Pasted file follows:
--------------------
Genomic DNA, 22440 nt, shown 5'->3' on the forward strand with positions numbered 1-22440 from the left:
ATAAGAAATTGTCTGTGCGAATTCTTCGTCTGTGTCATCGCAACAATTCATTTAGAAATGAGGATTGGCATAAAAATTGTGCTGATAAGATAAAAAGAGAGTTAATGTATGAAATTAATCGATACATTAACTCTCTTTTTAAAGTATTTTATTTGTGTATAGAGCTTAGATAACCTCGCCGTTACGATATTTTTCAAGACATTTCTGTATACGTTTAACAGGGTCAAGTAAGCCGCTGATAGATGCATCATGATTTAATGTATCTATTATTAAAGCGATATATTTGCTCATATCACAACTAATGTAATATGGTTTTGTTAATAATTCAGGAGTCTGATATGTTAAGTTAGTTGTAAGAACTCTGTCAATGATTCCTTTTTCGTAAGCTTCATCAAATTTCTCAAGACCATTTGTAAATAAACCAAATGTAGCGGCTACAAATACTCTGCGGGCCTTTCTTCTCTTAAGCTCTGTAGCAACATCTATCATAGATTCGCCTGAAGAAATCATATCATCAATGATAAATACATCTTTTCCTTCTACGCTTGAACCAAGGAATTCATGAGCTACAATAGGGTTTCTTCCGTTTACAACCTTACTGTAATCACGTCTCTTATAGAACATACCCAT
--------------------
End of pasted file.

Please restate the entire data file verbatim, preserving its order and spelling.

Genomic DNA, 22440 nt, shown 5'->3' on the forward strand with positions numbered 1-22440 from the left:
ATAAGAAATTGTCTGTGCGAATTCTTCGTCTGTGTCATCGCAACAATTCATTTAGAAATGAGGATTGGCATAAAAATTGTGCTGATAAGATAAAAAGAGAGTTAATGTATGAAATTAATCGATACATTAACTCTCTTTTTAAAGTATTTTATTTGTGTATAGAGCTTAGATAACCTCGCCGTTACGATATTTTTCAAGACATTTCTGTATACGTTTAACAGGGTCAAGTAAGCCGCTGATAGATGCATCATGATTTAATGTATCTATTATTAAAGCGATATATTTGCTCATATCACAACTAATGTAATATGGTTTTGTTAATAATTCAGGAGTCTGATATGTTAAGTTAGTTGTAAGAACTCTGTCAATGATTCCTTTTTCGTAAGCTTCATCAAATTTCTCAAGACCATTTGTAAATAAACCAAATGTAGCGGCTACAAATACTCTGCGGGCCTTTCTTCTCTTAAGCTCTGTAGCAACATCTATCATAGATTCGCCTGAAGAAATCATATCATCAATGATAAATACATCTTTTCCTTCTACGCTTGAACCAAGGAATTCATGAGCTACAATAGGGTTTCTTCCGTTTACAACCTTACTGTAATCACGTCTCTTATAGAACATACCCAT